Umair Ali comments on the rising tide of populism in
The rise of Populism galore is an antithesis of pluralistic notions of public representation and is quite a rattling phenomenon in its specifications. Populism is widely recognised as symptomatic of collective psychological hopelessness compelling people to look for radical options. In this context, and completely contrary to public perception, it is not a liberating phenomenon and is full of aspects that are essentially based upon exceptional controlling mechanism. Populist representation apparently gives the impression of a shimmering process projecting an image of a self-sustaining solution for any problem and extremely credible in content. In actual fact it is just the opposite that it contains and when it ultimately unravels it brings high levels of disappointment and misery to its believers and adherents.
In the current unstable geo-political scenario, populism has emerged as a global phenomenon indicating the fast-dwindling hopes people have conventionally reposed in a pluralistic socio-political environment. Since the last twenty years populism has secured hold even in advanced western democracies that took pride in their evolving pluralistic systems. This trend is ruling the roost in long-surviving inclusive India where the current ruling dispensation and its leadership is heavily dependent upon increasingly populist pattern that has acutely polarised the polity with violence often taking over the public discourse. The current situation indicates that this typical brand of populism in India is going to stay creating further difficulties for the besieged minorities of the country.
The rage of populism has badly infected many countries that have also become its target and their strong pluralistic systems have failed to stay immune to this self-serving phenomenon. It is quite clear that the staple of populism sweetly enveloped in rhetorical promises of empowering the poor, redistributing wealth and eradicating poverty that unmistakably resound exceedingly well with people despite growing skepticism that such political pledges are essentially hollow without any substance and are meant to be broken. The proponents of populism, particularly the political leaders conveniently play upon the base public sentiments of hate and distrust to assume political power and prolong it by hook or crook on the strength of street support. It is widely acknowledged that public opinion is gullible and erratically fluctuates like a weather cock and it is required to be prudently guided.
In advanced countries such as America a large segment of people is anxiously awaiting the return of Donald Trump and his formidable political presence has so far inhibited the Republican Party from throwing up a plausible challenger to him. Other countries are also catching this bug and countries like Brazil, Germany and Scandinavian countries have fallen for it. Italy has already fallen to this sentiment where an ultra-right politician has been elected as its first female head of government. The crucial and curious aspect of this phenomenon is that it is justified on intellectual pretexts such reflecting claims of representing popular will and populist leaders tend to drive public sentiments against enemies of the common interest.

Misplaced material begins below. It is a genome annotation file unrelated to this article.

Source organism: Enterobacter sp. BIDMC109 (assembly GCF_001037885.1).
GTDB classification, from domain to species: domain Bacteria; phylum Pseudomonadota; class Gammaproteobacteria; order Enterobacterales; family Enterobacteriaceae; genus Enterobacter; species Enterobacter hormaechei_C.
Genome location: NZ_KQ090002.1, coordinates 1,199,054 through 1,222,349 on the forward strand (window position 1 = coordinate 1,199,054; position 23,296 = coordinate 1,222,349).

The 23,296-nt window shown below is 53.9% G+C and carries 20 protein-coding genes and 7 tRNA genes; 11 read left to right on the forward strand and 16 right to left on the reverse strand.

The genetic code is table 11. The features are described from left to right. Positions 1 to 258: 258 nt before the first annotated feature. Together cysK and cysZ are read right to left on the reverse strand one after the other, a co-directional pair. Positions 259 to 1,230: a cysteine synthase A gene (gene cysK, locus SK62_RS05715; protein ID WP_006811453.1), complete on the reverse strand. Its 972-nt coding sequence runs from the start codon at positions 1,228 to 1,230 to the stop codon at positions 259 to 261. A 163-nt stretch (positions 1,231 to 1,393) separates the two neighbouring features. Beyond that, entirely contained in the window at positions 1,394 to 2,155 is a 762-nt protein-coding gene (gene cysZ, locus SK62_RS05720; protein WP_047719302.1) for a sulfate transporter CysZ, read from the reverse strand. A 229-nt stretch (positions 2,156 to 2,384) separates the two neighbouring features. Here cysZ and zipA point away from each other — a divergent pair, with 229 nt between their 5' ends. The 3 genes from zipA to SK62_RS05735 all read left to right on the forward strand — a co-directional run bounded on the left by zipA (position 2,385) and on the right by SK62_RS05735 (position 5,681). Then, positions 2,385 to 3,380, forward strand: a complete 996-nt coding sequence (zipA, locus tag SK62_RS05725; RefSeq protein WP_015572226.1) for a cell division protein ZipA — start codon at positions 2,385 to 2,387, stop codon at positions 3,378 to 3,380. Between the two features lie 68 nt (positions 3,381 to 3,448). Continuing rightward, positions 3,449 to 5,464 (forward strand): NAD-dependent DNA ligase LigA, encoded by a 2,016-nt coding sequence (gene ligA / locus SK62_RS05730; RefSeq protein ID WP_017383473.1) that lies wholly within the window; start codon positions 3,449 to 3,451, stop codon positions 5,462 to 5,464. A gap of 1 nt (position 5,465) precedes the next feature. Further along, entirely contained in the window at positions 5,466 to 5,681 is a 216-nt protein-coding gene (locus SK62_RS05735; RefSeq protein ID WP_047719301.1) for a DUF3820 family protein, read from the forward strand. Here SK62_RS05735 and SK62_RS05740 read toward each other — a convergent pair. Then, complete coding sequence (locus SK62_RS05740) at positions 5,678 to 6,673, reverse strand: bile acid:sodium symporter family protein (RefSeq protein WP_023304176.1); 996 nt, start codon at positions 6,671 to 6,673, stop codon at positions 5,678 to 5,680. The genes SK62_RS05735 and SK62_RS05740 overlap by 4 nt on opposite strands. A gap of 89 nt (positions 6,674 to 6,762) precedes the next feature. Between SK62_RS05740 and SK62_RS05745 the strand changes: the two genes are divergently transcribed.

Populism often takes ultra-rightist stances and its proponents narrow down their rhetoric on the confines of nationalism creating a strong feeling of xenophobia that quickly seeps in national polity. Their focus is diametrically opposite to the left-wing rabble rousers that emphasise the wrong doings committed by financial elite and offer alternative simplistic solutions to complex economic problems. The nature of populism is very evident and it smacks of political opportunism and their compulsion is so strong that many elected dispensation deliberately prefer to devise and implement policies aimed at winning public approval instead of focusing on adequate and required policies. Pakistan has been particularly subjected to such policies successively with the head of elected political dispensations claiming accolades for building roads and carrying out all sorts of municipal activities neglecting the wide perspective of governance they are elected for.
It is widely acknowledged that populism is a much deeper issue to face and tackle as it plays upon the weaker sensitivities of people though in its real context it fractures the social cohesion of a system and ultimately ends up in galvanising people’s misgivings and frustrations towards turmoil and often gives way to anarchy. It is duly acknowledged that populist leaders historically take their flock in wrong directions and by utilising the tried and tested methods of fervent and misplaced nationalism along with anti-elitist stance they take before the people they wreak havoc. Their favourite antic is to promise protectionist trade policies and quick and ready-made justice in order to win common consent and they do it eventually.
The tempestuous public campaigns of populist political figures end up in blatant and unbridled authoritarianism that squeeze liberties and strictly curb any opposition, often harshly punishing dissent and creating a rigidly regimented system where fresh air is denied entry. This king of the regressive rule is borne out by powerful populist dictators of the 20th century who played upon popular antics of nationalism, anti-elitism and after gaining power their unbridled authoritarianism and aggressive policy pushed the world to the brink of extinction. TW